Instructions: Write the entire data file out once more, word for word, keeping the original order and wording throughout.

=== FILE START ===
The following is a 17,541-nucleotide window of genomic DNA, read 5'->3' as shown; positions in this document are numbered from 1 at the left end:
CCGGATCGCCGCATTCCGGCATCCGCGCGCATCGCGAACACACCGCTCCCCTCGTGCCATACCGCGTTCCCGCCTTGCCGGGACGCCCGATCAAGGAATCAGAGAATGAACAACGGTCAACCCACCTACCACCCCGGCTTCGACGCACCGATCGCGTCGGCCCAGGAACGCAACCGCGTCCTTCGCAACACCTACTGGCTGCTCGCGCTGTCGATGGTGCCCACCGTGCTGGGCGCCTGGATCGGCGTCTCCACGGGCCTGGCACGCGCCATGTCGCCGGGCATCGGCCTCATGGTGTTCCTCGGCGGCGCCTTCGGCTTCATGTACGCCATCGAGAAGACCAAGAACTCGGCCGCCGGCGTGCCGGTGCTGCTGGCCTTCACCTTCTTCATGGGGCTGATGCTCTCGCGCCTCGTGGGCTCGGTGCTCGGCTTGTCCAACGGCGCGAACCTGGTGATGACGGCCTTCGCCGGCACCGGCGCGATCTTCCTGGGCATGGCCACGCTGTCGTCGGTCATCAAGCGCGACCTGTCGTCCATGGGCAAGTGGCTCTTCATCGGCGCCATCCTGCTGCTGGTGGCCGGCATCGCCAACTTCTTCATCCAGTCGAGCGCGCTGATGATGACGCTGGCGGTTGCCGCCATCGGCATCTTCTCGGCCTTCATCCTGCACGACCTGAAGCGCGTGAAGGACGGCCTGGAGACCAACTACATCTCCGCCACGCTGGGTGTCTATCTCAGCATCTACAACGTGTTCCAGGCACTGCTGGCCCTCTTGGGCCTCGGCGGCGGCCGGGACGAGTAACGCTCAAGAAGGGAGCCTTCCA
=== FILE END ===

The following is a 17,541-nucleotide window of genomic DNA, read 5'->3' as shown; positions in this document are numbered from 1 at the left end:
CCGGATCGCCGCATTCCGGCATCCGCGCGCATCGCGAACACACCGCTCCCCTCGTGCCATACCGCGTTCCCGCCTTGCCGGGACGCCCGATCAAGGAATCAGAGAATGAACAACGGTCAACCCACCTACCACCCCGGCTTCGACGCACCGATCGCGTCGGCCCAGGAACGCAACCGCGTCCTTCGCAACACCTACTGGCTGCTCGCGCTGTCGATGGTGCCCACCGTGCTGGGCGCCTGGATCGGCGTCTCCACGGGCCTGGCACGCGCCATGTCGCCGGGCATCGGCCTCATGGTGTTCCTCGGCGGCGCCTTCGGCTTCATGTACGCCATCGAGAAGACCAAGAACTCGGCCGCCGGCGTGCCGGTGCTGCTGGCCTTCACCTTCTTCATGGGGCTGATGCTCTCGCGCCTCGTGGGCTCGGTGCTCGGCTTGTCCAACGGCGCGAACCTGGTGATGACGGCCTTCGCCGGCACCGGCGCGATCTTCCTGGGCATGGCCACGCTGTCGTCGGTCATCAAGCGCGACCTGTCGTCCATGGGCAAGTGGCTCTTCATCGGCGCCATCCTGCTGCTGGTGGCCGGCATCGCCAACTTCTTCATCCAGTCGAGCGCGCTGATGATGACGCTGGCGGTTGCCGCCATCGGCATCTTCTCGGCCTTCATCCTGCACGACCTGAAGCGCGTGAAGGACGGCCTGGAGACCAACTACATCTCCGCCACGCTGGGTGTCTATCTCAGCATCTACAACGTGTTCCAGGCACTGCTGGCCCTCTTGGGCCTCGGCGGCGGCCGGGACGAGTAACGCTCAAGAAGGGAGCCTTCCA